And the poor beetle, that we tread upon,
In corporal sufferance finds a pang as great
As when a giant dies.
— William Shakespeare, Measure for Measure, Act 3, Scene 1
Few sights reveal flailing vulnerability tinged with hideous absurdity more than a bottom-side-up bug. Standing over Alberto Giacometti’s floor-based, racing-in-place “Woman with Her Throat Cut” (1932), I found myself despairing over what looked more like an agonized insect than a human being dying.
In “Throat Cut,” now on display as part of the Giacometti retrospective at the Solomon R. Guggenheim Museum, the artist depicts with poignancy what is grotesque. Here, the creepier and more piteous the impact, the more dominant is the death — or, more accurately, the life — of this work. Disparity is discomforting.
As in Measure for Measure, Shakespeare’s tragedy tempered by burlesque, (see the lines quoted above), Giacometti’s sculpture merges horror, pity, and whimsy. There’s delicacy in the girlish breasts and in the rounded, pivoting knife that substitutes for a right hand, and you can slurp soup from the left hand. The woman’s whopping, leaf-like right foot beneath her torso displays points that could be read as ribs or talons or simply as the tips of the leaf. Viewed in isolation, each part is innocuous enough. It’s the weird gestalt that creates a deathly paroxysm.
Expectations are denied, yet satisfied. This hybrid creature’s long, curled and crooked right arm seems to call for the short, simple one on her left; it would feel imbalanced without the opposing distortion. The dip of the foot/rib cage seems to occasion the slow rise of the belly and sets up the quick zigzag of the legs, which, like her lips, neck, and hand, are open and vulnerable. The oversized left palm awaits the pool of blood about to flow from her vicious neck wound.
Artworks are seen within particular times. After the merciless events surrounding asylum-seeking immigrant families, I couldn’t help imagining this human/insect sculpture as a metaphor of the emotional trauma inflicted by the administration’s border policy, tearing children from parents. Despite the Swiss sculptor’s initial intentions, I look at “Throat Cut” now and think about the effects of inhumane choices made by Republican politicians who are violating what our country once stood for, with what seems to be as little remorse as they’d feel squashing a bug.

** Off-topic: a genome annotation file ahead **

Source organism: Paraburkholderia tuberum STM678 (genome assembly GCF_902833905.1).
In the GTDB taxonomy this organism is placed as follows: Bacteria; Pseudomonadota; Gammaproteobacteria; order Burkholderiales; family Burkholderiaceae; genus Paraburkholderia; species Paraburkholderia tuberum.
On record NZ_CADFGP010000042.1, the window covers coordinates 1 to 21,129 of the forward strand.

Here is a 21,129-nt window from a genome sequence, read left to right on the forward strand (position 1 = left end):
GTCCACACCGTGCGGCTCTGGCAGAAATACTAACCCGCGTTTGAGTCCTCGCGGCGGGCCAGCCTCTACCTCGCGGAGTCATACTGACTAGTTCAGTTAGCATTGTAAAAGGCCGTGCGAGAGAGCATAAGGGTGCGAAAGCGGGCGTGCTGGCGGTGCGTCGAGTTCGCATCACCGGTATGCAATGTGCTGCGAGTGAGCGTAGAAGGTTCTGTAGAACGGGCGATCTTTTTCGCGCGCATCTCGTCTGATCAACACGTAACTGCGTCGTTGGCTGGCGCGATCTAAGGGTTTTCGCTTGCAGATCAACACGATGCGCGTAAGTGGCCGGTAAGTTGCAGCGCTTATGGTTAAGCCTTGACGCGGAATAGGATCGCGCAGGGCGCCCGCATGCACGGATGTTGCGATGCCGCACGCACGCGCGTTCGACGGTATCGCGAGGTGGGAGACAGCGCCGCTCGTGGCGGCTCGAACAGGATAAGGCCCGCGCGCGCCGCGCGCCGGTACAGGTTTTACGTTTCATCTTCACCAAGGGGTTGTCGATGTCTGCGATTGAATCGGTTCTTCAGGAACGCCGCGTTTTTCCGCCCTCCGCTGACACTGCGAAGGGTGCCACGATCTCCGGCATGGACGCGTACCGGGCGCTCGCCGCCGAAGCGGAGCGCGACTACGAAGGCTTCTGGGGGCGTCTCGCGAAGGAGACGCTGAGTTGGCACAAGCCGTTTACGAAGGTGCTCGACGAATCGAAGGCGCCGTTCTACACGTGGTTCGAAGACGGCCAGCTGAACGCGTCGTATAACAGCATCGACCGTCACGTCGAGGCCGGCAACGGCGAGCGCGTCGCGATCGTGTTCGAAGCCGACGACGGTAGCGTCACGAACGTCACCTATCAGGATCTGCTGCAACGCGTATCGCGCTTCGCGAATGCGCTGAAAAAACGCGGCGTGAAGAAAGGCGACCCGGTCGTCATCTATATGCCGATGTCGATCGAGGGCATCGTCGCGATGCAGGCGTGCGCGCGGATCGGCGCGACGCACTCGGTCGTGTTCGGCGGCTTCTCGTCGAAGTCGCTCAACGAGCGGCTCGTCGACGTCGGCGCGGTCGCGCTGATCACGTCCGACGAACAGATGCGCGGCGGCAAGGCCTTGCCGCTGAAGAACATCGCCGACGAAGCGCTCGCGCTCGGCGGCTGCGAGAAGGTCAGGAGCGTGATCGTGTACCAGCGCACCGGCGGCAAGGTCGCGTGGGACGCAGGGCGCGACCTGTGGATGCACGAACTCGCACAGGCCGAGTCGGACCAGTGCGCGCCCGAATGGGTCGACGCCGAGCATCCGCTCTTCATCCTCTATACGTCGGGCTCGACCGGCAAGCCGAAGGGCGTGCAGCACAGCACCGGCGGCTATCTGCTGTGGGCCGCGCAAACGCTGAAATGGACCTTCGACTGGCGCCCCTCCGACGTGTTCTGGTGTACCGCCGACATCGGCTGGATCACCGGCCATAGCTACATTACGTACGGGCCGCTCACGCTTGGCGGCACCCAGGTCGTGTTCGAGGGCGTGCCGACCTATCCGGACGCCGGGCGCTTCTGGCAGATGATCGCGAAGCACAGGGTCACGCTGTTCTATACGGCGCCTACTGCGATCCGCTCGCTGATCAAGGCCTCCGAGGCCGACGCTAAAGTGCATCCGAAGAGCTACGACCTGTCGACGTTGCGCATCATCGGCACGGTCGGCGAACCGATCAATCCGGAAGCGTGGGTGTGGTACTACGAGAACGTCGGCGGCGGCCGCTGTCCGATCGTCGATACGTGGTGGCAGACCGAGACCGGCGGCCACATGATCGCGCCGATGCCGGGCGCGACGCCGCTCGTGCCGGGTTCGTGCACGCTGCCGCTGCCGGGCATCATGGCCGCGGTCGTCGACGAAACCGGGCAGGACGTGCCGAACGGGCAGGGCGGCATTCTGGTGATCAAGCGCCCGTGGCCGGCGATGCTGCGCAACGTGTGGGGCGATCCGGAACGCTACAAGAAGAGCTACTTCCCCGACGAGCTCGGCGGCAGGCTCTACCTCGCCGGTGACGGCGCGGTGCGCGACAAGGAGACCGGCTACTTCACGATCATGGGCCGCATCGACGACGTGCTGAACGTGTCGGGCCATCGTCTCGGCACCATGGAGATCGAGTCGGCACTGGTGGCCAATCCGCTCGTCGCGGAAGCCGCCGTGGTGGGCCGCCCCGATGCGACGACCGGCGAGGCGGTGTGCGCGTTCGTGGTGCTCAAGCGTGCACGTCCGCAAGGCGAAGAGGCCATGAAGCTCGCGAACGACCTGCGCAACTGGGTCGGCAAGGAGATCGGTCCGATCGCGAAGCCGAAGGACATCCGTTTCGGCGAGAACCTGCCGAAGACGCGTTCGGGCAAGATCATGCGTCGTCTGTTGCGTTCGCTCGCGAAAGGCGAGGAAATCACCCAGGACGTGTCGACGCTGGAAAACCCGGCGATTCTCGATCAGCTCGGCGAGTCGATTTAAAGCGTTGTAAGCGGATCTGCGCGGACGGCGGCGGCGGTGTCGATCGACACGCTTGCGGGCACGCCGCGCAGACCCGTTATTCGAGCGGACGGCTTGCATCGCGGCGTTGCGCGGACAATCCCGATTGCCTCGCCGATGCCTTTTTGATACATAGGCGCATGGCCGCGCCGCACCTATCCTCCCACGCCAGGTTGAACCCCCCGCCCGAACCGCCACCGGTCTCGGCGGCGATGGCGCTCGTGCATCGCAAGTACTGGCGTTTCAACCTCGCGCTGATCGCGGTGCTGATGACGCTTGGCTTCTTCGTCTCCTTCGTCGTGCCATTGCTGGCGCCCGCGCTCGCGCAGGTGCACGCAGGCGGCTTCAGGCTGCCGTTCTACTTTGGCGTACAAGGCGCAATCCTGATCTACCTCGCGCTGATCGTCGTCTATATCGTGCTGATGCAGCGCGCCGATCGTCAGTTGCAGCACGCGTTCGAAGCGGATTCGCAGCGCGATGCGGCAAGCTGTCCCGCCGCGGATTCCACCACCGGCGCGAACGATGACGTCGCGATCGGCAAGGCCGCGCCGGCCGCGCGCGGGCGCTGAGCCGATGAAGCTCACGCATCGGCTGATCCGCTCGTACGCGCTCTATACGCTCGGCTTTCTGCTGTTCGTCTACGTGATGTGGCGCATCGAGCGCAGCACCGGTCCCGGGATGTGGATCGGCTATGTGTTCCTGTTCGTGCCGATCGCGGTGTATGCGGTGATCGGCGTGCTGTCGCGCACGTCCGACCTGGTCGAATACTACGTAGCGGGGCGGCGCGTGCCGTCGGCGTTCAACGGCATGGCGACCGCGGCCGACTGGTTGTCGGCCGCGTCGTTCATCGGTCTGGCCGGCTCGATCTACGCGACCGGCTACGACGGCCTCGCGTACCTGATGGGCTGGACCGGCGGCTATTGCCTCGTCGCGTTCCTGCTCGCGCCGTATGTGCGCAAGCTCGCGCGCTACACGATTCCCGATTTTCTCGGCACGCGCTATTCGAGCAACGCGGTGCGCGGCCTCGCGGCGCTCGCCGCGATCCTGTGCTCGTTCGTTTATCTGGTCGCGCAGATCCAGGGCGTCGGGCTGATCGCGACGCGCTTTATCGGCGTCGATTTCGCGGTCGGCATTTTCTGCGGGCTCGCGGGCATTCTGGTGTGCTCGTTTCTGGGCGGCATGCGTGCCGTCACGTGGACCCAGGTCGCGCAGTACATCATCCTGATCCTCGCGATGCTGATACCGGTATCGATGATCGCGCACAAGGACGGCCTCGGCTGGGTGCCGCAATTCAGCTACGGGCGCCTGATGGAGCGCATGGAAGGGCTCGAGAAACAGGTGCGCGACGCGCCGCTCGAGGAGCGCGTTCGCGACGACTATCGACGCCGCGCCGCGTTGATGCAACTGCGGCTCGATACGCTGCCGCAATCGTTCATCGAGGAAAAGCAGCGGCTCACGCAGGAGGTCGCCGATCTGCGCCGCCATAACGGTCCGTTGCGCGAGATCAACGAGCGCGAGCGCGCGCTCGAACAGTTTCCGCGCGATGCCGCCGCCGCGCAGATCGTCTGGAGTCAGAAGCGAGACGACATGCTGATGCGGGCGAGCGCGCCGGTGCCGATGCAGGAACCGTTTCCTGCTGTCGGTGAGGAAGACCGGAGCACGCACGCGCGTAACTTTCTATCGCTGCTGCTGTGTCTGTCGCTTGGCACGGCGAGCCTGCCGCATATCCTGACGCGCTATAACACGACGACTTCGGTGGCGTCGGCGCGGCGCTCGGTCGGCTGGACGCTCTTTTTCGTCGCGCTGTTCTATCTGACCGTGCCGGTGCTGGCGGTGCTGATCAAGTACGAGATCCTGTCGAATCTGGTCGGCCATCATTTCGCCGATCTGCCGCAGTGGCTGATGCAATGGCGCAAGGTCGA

“As Gregor Samsa awoke one morning from a troubled dream, he found himself changed in his bed into some monstrous kind of vermin.” So begins Franz Kafka’s classic story “The Metamorphosis” (1915), in which a traveling salesman awakens one morning as an armor-plated beetle. A story is successful when the audience suspends its disbelief, that is, believes that the narrative happened just as the author says it did. Through giddy artistry, elegance of artifice, and beetle-browed believability, we accept Kafka’s and Giacometti’s depictions. Of course, their depictions are fictions.
However, some audiences suspend their disbelief when the person leading our country spins his tales irrespective of inconvenient facts. But lies matter. They affect lives, including those of his base, which is, in effect, his pedestal. In contrast, Kafka’s Gregor Samsa and Giacometti’s doomed woman convince us not with “alternate facts” but an alternate reality, adhering to their own surreal logic.
For “Woman with Her Throat Cut,” the sculptor stipulated that there be no pedestal boosting the work from the “real” world into the world of art. This was a radical call. Remember, when the work was made, sculptures and pedestals were as interdependent as windpipes and sound. Moreover, nixing the pedestal was an uncharacteristic decision for an artist who took special pains to incorporate supports of all kinds into both form and content. At the Guggenheim show, sculpted heads are supported with everything from an iron frame (“The Nose,” 1947-49) within which the sculpture hangs; to a tall pole on which a silent, screaming, decapitated head (“Head on a Rod,“ 1947) is mounted as on a stake; to the mountainous mass in “Bust of a Man” (1956), where Giacometti erased the line between man and stand.